Bessie in Brazil and her Carnaval Queen Story
Carnaval in Brazil is a yearly religious celebration. It is held on the weekend before Ash Wednesday. The entire country celebrates carnival in different ways. It started as street dancing in the final weekend before Lent, celebrating just before the 40 days of abstinence, sacrificing and prayers began. In big cities like Rio de Janeiro and São Paulo, there are Sambodromos (Samba) built where 14 to 17 escolas, or associations compete for the title of Carnaval Champions. There can be as many as 3,000 to 5,000 members of each escola who will dance samba and sing enredos (theme songs) together on the pasarela of the Sambodromo. Each escola is judged for costumes, dancing and how well they tell a story and portray their theme to the 50,000 to 82,000 spectators who come from all over Brazil and all over the world! Carnaval is very much part of Brazilian culture. There is a saying in Brazil, “If there is no football (soccer) and no carnaval, there is no Brazil.”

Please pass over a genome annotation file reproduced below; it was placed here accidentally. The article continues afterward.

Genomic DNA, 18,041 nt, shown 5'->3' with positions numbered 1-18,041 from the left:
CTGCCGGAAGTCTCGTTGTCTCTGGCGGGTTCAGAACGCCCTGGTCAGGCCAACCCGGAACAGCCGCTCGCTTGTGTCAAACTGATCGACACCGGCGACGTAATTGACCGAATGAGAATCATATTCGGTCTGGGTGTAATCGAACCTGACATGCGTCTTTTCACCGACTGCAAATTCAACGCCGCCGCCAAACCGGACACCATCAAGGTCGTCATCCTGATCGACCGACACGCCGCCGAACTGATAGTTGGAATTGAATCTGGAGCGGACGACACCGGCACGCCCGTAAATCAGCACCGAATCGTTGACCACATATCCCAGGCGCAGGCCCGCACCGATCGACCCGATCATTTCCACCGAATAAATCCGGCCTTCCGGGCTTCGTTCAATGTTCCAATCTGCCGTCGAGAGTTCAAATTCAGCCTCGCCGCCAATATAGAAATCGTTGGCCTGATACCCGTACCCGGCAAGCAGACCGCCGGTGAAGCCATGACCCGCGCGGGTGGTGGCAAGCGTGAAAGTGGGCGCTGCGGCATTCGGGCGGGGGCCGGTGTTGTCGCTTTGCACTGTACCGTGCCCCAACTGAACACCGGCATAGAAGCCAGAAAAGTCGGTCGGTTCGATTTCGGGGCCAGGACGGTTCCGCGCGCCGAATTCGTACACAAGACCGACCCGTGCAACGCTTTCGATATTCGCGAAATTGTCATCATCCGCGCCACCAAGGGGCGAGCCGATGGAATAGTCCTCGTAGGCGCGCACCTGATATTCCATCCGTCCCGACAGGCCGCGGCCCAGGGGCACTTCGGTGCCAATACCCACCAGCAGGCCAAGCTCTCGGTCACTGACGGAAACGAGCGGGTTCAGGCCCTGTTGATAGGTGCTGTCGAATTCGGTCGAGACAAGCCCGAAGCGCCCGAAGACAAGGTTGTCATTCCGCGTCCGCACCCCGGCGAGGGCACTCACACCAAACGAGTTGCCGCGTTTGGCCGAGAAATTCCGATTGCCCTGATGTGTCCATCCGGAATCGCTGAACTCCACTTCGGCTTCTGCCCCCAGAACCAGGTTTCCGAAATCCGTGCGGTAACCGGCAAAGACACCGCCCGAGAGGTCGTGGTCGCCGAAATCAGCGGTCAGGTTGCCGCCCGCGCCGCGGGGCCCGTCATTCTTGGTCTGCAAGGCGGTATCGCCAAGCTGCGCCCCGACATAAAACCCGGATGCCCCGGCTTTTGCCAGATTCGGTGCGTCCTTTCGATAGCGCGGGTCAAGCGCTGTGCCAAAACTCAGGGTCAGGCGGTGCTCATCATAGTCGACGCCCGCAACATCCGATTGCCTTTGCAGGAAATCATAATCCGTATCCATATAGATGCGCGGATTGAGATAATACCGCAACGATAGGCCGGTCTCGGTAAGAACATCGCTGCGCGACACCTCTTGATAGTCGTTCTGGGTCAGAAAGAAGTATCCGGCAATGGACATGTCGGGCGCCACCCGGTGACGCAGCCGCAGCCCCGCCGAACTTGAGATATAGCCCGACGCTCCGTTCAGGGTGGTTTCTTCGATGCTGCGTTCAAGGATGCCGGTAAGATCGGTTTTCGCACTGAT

The Carnaval in Brazil is one of the major turning points in Bessie’s life experiences. Her story began when she attended a good friend’s wedding in Valinhos, a small resort town outside São Paulo when Renato Freitas, a Carnaval Ambassador in São Paulo and Rio de Janeiro saw her dancing at the reception. According to Renato, he saw Bessie’s “energy,” and it was the perfect energy he was looking for in a Carnival Queen. He came up to her on the dance floor and invited her to become queen. Bessie didn’t understand what Renato was saying in Portuguese, so she responded, “Yes, yes! I’ll dance with you!” She thought he wanted to dance with her! Bessie wasn’t aware that saying “Yes” to a Carnival Ambassador is like a written contract! She didn’t know she just said “Yes’ ‘ to an invitation to become a Carnival Queen!